In a beautiful opinion piece in the Hebrew weekly Makor Rishon, Assaf Sagiv laments the lack of interest shown by many commentators in Benjamin Netanyahu’s historical perspective. Instead, they look only to his personality and lust for power to explain his actions. To Sagiv, psychological explanations miss the mark: Netanyahu operates out of a clear understanding of history, based on a deep recognition of the ebb and flow of rulers in the course of history.
Underneath Netanyahu’s extreme optimism about the future of the Jewish people in Israel (“we have been in the Land of Israel for close to 4,000 years” and we will be here “forever”) is an undercurrent of fatalist, existential anxiety. It is grounded in a belief in the inevitable laws of history as expounded by the 17th-century Italian philosopher Giambattista Vico, to whom Netanyahu refers in his book “A Place Among the Nations” where he notes that the lives of nations go through a series of stages —birth, youth, adulthood and eventually death.
Sagiv believes that Netanyahu has staked out for himself the historical role of the katechon — a Greek term meaning that which or the one who withholds. A concept originating in the New Testament, it is also used in political philosophy.
The katechon, explains Sagiv, “always operates in the shadow of the end of days, but does not rush toward it.” It in effect acts as to retard history, and is therefore an agent of the status quo.
Netanyahu seeks to preserve the status quo, to postpone dramatic changes. He believes that all progress leads the Jewish state in a dangerous direction, to what he believes is sudden catastrophe or slow decline — the inevitable fate of all nations.
It is interesting to compare someone whose view of history embodies historical necessity to someone with the gift of prophecy over his own future. The prophecy that was given to Oedipus the king and to his parents did not help him, nor did all his attempts to act as a katechon. On the contrary, all attempts to postpone his bitter fate only brought it closer. By the same token, knowing the inevitable fate of all nations does not require one to try to delay changes. Just the opposite: It means that one must be prepared at any moment for these changes to occur and to do the right thing at any given moment.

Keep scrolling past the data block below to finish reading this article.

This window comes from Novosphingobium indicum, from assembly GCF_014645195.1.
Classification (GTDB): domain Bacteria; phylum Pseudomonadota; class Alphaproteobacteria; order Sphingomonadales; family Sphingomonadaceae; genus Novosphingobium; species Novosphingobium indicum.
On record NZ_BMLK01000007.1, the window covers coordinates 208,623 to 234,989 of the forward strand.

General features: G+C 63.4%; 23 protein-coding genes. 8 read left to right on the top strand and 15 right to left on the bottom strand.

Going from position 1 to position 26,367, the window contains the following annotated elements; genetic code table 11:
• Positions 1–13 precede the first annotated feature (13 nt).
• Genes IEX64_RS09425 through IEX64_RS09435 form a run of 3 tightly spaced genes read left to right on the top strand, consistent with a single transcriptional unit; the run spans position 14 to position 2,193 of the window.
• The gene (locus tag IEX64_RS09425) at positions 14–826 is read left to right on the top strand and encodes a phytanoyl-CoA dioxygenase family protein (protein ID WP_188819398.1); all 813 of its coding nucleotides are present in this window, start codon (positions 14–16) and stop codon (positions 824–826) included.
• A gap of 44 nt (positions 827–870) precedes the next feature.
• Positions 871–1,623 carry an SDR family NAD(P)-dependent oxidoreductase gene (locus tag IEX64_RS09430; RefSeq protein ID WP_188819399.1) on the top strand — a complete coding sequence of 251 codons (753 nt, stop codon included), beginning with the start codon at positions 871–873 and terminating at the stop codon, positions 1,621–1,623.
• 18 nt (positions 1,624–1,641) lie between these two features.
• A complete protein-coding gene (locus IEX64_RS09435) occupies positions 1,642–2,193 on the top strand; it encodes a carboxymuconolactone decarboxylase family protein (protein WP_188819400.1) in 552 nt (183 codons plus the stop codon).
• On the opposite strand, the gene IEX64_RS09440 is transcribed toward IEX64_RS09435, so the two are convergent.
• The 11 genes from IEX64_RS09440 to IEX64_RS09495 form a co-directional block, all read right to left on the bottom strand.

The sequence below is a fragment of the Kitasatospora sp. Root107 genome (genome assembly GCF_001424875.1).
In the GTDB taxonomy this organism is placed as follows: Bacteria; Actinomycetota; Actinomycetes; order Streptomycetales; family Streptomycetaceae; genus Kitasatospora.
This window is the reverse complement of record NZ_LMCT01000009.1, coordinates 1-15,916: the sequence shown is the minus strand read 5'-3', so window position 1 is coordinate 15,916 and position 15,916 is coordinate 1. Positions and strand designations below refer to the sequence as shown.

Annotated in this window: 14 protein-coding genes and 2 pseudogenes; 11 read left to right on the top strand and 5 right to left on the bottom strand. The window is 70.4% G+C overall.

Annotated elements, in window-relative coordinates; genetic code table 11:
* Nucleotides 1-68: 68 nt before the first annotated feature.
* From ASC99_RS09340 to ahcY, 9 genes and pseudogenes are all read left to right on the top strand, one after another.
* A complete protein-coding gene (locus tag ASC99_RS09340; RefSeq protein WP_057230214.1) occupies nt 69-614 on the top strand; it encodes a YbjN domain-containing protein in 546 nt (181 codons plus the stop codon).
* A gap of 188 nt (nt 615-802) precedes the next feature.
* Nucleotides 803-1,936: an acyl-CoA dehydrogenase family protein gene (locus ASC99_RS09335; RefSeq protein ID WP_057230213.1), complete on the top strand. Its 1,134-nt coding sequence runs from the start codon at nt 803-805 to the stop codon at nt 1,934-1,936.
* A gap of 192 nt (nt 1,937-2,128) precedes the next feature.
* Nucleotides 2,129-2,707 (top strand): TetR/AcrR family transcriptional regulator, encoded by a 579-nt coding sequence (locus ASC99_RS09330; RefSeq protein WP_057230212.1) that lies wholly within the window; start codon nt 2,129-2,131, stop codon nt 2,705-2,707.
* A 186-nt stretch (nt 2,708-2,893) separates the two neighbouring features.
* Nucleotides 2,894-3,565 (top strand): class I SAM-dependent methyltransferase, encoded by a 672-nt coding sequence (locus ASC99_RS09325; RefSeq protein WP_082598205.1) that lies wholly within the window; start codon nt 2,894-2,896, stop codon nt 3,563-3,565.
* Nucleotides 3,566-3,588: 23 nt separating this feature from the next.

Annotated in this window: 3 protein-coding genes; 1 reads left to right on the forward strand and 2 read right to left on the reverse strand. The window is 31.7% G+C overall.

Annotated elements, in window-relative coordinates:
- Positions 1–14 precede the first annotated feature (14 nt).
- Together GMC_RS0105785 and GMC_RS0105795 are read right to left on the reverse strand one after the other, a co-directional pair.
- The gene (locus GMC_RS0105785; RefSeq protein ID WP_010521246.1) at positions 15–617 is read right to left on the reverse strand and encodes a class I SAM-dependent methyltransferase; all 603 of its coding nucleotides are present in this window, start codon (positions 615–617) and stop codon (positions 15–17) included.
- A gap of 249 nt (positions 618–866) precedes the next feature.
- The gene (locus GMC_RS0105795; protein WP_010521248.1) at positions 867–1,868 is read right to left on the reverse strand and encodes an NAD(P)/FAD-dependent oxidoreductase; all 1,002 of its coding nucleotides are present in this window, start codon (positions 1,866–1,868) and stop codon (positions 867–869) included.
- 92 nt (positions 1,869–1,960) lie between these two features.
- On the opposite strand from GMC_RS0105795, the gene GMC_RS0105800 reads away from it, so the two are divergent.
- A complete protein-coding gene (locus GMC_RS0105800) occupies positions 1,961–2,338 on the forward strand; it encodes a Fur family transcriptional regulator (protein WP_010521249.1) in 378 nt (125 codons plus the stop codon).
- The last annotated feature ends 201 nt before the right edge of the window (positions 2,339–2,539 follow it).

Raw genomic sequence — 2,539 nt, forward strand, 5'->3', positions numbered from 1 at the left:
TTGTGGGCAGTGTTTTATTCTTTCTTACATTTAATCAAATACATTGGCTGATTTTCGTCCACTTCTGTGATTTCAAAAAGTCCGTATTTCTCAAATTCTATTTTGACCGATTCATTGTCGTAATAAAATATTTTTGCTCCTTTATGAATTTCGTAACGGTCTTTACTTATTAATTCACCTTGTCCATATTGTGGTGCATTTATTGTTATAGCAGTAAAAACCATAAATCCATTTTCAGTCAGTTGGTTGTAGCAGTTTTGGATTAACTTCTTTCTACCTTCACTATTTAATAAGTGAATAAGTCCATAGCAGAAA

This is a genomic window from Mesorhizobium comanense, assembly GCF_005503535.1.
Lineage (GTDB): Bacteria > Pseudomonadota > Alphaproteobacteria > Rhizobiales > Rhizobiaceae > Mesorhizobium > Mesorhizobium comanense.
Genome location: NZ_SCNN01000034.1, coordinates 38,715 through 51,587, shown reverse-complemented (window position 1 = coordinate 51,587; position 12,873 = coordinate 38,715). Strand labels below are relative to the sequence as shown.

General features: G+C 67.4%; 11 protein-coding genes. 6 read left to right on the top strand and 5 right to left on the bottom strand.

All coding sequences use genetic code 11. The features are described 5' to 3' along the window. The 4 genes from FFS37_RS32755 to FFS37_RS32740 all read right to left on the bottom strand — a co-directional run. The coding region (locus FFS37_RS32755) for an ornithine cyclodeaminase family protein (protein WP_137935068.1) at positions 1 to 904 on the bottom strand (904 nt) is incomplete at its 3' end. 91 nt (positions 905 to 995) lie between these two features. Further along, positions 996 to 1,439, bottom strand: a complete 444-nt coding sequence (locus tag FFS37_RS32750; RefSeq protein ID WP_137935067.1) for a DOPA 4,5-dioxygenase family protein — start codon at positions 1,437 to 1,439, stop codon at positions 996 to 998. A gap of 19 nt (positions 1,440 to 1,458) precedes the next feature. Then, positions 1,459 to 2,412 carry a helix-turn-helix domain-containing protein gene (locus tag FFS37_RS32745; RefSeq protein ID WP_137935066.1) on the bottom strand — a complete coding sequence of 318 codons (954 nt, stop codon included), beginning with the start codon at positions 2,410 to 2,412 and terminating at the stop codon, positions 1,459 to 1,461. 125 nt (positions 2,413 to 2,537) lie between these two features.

But more than this: If this end is indeed inevitable, then Netanyahu is only passing it on to the generations to come. Who are these future generations, if they are not the descendants of Netanyahu — of us all? Does he not have a duty to them? If not, it would be like Noah inviting into the ark only animals that were unable to reproduce — after them, the deluge! Netanyahu has arranged a historic “exit” for members of his generation, but only for them: Even if he believes that he has succeeded in holding back the enemies that jeopardize the future of the Jewish people, in doing it he has caused Israel to lose its identity. Whatever Netanyahu says about the enemies of the state, no one disagrees that Israel society itself is in an advanced stage of disintegration.
Perhaps that is what former Mossad director Meir Dagan, who died in March, meant when he said that personal interests (of his generation, that is) had won out over the national interest (that is, the constructive building of a future for the generations to come).
Above all, however, there is a fundamental logical flaw in thinking that the “status quo” is indeed static; that if things do not change, they genuinely do not change. The concept “diplomatic freeze” accurately reflects this error.
To adopt Vico’s analogy between the lives of nations and of human beings, then it is clear that a situation cannot truly be frozen, just as life cannot be frozen. To live means to be born, to grow old and to die. One must not confuse the healthy struggle against illness with the struggle against death. Death is not an illness. Israel has many children who refuse to grow up and adults who refuse to grow old, people who are terminally ill who refuse to die and babies who refuse to be born. They all make the same mistake, they all suffer from the same disease. No wonder the world does not recognize Israel: Israel tried so hard to prevent change that it changed beyond all recognition.
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